Scathing conclusion is among 48 recommendations by Louise Arbour, a former prosecutor of the International Criminal Tribunal tasked with helping clean up a toxic culture within the Canadian military.

Defence Minister Anita Anand says government would immediately move on 17 of the recommendations, and implement the rest after details on how to do so are worked out.
Defence Minister Anita Anand says government would immediately move on 17 of the recommendations, and implement the rest after details on how to do so are worked out. (Reuters Archive)

The Canadian military has failed women in uniform and must hand over all prosecutions for sexual misconduct to civilian courts and rights tribunals, a report has said.

The scathing conclusion on Monday was among 48 recommendations by Louise Arbour, a former prosecutor of the International Criminal Tribunal (ICT) tasked with helping clean up a toxic culture within the Canadian military. 

In December, Ottawa apologised to its soldiers and veterans for the lapses.

Defence Minister Anita Anand told a news conference that the government would immediately move on 17 of the recommendations, and implement the rest after details on how to do so are worked out.

"If we do not take this moment for what it is and implement the recommendations that identify deep areas of need for change in the Canadian Armed Forces and the defense team broadly, we run the risk of not being a fully effective military domestically and internationally," Anand said.

"We must grab the bull by the horns and make these changes now."

The minister said federal police have already started taking over cases from the military and that would continue.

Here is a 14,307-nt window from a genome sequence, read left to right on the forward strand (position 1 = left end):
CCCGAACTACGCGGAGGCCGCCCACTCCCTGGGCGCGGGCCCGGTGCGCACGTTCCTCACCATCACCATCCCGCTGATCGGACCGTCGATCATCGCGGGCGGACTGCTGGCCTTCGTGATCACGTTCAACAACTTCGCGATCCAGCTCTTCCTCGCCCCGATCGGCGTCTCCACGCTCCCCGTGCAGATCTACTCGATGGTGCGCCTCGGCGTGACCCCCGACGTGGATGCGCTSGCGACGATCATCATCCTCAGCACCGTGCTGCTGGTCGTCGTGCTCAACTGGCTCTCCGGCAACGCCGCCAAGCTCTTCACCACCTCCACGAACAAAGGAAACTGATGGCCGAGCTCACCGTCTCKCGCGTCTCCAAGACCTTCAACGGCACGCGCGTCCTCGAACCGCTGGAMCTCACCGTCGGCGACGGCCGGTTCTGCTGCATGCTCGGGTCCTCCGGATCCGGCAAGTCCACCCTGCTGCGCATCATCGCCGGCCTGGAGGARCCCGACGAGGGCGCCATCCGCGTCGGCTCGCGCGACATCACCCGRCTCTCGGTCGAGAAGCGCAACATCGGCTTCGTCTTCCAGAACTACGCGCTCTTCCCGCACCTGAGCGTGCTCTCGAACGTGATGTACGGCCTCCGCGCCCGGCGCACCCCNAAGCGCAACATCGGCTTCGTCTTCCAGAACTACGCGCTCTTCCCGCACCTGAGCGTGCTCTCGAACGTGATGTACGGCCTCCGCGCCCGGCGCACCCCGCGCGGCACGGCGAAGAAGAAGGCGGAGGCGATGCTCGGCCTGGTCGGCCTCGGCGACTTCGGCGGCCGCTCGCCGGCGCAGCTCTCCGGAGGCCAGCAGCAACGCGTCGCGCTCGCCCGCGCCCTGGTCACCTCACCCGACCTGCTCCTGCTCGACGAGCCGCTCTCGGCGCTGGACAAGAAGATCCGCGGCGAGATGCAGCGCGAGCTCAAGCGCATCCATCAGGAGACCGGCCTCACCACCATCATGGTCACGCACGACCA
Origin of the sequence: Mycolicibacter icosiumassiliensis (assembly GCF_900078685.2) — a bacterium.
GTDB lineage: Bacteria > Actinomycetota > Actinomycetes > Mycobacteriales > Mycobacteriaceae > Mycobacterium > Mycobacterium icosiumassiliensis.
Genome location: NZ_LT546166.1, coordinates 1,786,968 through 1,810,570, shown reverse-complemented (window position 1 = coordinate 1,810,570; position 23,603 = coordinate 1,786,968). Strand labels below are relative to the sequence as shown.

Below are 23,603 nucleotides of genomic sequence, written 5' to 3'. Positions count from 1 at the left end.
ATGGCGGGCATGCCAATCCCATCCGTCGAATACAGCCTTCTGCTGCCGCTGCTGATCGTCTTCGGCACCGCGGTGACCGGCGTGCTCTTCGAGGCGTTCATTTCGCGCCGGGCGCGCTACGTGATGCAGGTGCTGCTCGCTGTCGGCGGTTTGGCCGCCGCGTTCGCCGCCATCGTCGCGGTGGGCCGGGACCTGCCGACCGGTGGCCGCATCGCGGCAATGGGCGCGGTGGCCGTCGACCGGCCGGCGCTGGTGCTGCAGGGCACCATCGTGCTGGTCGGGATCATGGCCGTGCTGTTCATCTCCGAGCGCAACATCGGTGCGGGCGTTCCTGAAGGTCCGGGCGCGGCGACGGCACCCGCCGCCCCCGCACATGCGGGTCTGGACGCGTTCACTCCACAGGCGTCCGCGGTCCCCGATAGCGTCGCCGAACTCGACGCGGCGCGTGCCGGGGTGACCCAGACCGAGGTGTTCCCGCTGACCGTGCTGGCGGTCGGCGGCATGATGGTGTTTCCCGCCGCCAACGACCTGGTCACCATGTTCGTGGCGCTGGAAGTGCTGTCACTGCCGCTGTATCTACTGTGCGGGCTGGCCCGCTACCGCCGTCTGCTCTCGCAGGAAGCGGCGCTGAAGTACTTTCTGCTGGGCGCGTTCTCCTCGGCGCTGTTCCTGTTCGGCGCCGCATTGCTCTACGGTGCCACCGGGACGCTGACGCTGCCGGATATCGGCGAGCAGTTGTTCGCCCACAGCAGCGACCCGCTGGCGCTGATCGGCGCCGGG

'Insurmountable challenge'

Arbour said dealing with accusations of sexual assaults, rape and harassment is an "insurmountable challenge" that the military is ill-equipped to handle.

She said in the report that she found no meaningful progress on hundreds of past recommendations to reform the military and stamp out misconduct within its ranks, adding it "failed to adapt to the ever-changing progressive society in which we live."

"The handling of sexual offences by military court in the past 20 years has done very little to improve efficiency, discipline and morale," she said at the news conference with Anand. "If anything it has served to erode it."

"The CAF has to open up to outside civilian partners," Arbour said, referring to the Canadian Armed Forces. 

"The CAF should let others do what they can do better, more efficiently, and concentrate on its operations."

Her review comes after another task force in 2015 found the military had "an environment that is hostile to women... and is conducive to more serious incidents of sexual harassment and assault."

In April 2021, the military reported to the House of Commons 581 sexual assaults and 221 incidents of sexual harassment had taken place since 2015.

READ MORE: Canada army 'not doing enough' to detect extremist infiltration in ranks

Source: AFP